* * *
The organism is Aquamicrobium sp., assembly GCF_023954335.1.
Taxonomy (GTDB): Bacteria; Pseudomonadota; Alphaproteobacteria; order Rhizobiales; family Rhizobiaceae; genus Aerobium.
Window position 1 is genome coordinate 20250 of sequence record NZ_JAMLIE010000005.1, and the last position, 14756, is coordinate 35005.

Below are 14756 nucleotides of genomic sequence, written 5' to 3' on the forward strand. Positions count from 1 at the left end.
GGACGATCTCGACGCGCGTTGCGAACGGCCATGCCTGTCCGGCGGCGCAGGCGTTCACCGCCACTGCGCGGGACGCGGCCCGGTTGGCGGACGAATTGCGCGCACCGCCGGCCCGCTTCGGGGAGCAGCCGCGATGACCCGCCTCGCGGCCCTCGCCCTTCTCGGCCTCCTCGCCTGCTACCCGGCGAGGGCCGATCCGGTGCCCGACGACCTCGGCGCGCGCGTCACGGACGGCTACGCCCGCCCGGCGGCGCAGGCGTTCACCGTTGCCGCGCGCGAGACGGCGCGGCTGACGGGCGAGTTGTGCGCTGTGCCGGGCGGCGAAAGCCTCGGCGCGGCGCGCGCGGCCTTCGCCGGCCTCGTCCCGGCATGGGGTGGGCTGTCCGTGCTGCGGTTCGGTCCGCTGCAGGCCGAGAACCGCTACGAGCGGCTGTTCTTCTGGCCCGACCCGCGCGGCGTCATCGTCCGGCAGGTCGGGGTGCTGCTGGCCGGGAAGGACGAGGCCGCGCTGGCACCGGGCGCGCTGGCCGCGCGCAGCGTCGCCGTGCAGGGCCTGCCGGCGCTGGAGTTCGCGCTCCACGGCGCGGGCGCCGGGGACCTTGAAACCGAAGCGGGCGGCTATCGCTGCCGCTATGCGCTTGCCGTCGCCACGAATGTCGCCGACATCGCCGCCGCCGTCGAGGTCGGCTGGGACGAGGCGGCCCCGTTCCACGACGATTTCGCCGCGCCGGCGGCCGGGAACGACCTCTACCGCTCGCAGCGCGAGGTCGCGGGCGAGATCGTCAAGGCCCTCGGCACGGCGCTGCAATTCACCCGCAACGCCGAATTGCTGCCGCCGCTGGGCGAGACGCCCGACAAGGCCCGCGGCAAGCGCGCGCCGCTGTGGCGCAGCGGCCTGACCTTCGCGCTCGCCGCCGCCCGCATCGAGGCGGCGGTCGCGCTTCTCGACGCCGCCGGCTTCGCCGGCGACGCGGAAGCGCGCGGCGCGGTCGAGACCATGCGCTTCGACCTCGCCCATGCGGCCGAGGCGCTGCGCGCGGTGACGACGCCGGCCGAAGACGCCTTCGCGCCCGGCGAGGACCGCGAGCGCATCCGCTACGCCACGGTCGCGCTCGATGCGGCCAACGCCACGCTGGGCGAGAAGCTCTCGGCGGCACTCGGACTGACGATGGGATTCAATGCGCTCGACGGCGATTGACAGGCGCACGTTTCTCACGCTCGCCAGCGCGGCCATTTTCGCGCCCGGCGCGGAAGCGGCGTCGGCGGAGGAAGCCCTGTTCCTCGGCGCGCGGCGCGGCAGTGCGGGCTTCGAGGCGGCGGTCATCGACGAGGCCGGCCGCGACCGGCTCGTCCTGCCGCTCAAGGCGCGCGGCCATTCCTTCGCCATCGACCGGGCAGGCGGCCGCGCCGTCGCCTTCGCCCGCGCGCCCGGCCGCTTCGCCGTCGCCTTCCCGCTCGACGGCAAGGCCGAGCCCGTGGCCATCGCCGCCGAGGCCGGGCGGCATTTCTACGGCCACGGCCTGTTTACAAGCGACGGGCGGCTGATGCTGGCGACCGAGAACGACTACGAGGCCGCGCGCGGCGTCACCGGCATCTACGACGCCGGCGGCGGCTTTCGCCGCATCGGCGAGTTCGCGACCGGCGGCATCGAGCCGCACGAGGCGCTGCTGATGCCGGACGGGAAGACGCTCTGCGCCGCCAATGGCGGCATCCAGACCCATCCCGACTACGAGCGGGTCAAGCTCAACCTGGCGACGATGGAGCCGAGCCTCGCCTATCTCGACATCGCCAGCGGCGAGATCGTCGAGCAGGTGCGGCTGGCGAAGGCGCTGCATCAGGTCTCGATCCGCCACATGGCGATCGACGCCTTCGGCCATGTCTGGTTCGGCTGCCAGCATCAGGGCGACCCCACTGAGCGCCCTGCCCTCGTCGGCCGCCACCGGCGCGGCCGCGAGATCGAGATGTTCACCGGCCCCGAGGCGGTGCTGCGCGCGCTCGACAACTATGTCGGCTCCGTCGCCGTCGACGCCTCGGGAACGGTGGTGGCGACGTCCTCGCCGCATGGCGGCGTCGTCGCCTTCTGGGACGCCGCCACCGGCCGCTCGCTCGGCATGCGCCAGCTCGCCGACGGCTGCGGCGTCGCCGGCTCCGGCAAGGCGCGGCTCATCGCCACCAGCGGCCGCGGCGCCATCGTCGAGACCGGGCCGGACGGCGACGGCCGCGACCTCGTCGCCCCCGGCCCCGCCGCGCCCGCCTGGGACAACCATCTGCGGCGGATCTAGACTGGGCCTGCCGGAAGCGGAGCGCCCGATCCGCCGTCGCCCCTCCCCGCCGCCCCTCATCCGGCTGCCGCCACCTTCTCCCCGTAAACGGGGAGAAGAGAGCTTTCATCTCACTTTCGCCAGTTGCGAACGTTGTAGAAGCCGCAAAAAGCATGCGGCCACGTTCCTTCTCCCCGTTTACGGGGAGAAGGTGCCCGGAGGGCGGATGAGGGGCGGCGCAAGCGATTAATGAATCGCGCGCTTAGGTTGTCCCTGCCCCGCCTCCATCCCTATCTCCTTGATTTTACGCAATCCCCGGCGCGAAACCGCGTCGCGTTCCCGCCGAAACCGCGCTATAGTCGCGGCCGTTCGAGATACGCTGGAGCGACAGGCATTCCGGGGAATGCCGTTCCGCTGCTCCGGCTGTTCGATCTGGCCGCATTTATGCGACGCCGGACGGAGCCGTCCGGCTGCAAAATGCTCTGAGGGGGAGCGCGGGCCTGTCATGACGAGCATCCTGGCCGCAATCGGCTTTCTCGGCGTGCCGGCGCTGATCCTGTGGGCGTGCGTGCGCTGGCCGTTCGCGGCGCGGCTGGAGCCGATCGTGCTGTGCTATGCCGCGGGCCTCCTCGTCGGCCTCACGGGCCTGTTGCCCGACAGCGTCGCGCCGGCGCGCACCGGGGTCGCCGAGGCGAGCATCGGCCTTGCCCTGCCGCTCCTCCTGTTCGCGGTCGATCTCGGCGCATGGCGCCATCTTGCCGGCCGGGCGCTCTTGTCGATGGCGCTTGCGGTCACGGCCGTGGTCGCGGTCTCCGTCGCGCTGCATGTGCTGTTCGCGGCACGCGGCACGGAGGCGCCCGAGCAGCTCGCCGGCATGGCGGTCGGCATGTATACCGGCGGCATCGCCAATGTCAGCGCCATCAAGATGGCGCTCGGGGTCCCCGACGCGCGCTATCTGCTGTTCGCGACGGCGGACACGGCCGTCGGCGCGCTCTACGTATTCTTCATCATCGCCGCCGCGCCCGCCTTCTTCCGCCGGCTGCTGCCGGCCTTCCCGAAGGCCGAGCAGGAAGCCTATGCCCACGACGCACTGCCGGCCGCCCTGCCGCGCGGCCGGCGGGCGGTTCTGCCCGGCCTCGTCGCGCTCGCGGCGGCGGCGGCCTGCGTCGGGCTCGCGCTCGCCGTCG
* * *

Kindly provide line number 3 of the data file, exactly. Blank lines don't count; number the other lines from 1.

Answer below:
Window position 1 is genome coordinate 20250 of sequence record NZ_JAMLIE010000005.1, and the last position, 14756, is coordinate 35005.